Thursday, March 19, 2009

Discrimination Suits Hit Record High

Among the most common work issues is discrimination. It has been a societal dilemma since time immemorial.

The U.S. Equal Employment Opportunity Commission has reported a 15% increase or 15,000 more cases involving workplace discrimination.

EEOC Acting Chairman Stuart J. Ishimaru, in its statement, revealed that he has not seen such an increase in magnitude. He could not however say if it signified a trend although he admitted that employment discrimination remained a persistent problem.

Recession has even fueled the increasing number of discrimination cases. Older workers had been badly hit by this. Eileen Applebaum, visiting scholar at the Center for Economic and Policy Research, said that laying off an older worker means more savings on the company than laying off a younger worker.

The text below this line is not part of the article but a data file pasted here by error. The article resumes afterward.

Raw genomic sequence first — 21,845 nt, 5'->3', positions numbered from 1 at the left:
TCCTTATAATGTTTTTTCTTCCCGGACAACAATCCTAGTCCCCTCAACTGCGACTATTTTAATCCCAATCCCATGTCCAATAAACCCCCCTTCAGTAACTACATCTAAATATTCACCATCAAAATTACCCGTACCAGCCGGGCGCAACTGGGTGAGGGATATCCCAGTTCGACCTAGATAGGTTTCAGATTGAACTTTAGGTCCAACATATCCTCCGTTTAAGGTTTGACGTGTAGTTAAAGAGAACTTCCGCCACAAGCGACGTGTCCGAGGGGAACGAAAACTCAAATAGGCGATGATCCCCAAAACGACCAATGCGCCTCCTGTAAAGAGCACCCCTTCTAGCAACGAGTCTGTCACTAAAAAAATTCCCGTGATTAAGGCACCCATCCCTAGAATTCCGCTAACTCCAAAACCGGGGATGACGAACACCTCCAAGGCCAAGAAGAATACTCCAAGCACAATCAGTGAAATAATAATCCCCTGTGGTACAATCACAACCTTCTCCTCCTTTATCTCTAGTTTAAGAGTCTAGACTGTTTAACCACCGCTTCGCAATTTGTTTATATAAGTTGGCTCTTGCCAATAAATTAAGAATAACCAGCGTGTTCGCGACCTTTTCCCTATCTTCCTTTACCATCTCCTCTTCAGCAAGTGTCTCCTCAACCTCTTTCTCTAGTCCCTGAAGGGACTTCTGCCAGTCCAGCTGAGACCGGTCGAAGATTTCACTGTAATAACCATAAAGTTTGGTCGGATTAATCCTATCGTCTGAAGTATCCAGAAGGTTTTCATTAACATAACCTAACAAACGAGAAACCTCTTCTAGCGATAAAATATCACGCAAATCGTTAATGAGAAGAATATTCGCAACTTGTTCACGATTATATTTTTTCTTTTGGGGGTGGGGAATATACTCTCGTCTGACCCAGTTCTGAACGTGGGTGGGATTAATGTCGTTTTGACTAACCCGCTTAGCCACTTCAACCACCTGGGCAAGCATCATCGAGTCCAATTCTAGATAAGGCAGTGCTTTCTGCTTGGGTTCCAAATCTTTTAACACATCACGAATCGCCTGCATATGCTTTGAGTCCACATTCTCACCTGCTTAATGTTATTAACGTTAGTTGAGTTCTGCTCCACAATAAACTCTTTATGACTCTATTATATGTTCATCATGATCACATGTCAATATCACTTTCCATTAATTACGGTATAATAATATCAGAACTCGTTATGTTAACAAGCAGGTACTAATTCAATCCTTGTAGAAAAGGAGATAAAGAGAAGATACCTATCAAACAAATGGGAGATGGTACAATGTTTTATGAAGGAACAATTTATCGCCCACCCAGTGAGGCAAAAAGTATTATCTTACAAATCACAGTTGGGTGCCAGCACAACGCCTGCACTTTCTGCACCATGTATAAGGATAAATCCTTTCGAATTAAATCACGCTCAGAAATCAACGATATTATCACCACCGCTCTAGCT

Racial discrimination has been the most frequently filed discrimination case with 35.6% or an 11% increase from 2007.

Retaliation ranked second increasing by 22.6% from 2007 while cases on sex discrimination increased by 14%.

EEOC, however, admitted that recession could not only be the factors for the increasing complaints on discrimination. Factors such as diversity in the workforce, awareness on employment laws and systematic litigation are contributory to these alarming numbers.

The recent data relayed to by the EOCC covered only up to September 2008. Hence, a more alarming data is yet to come.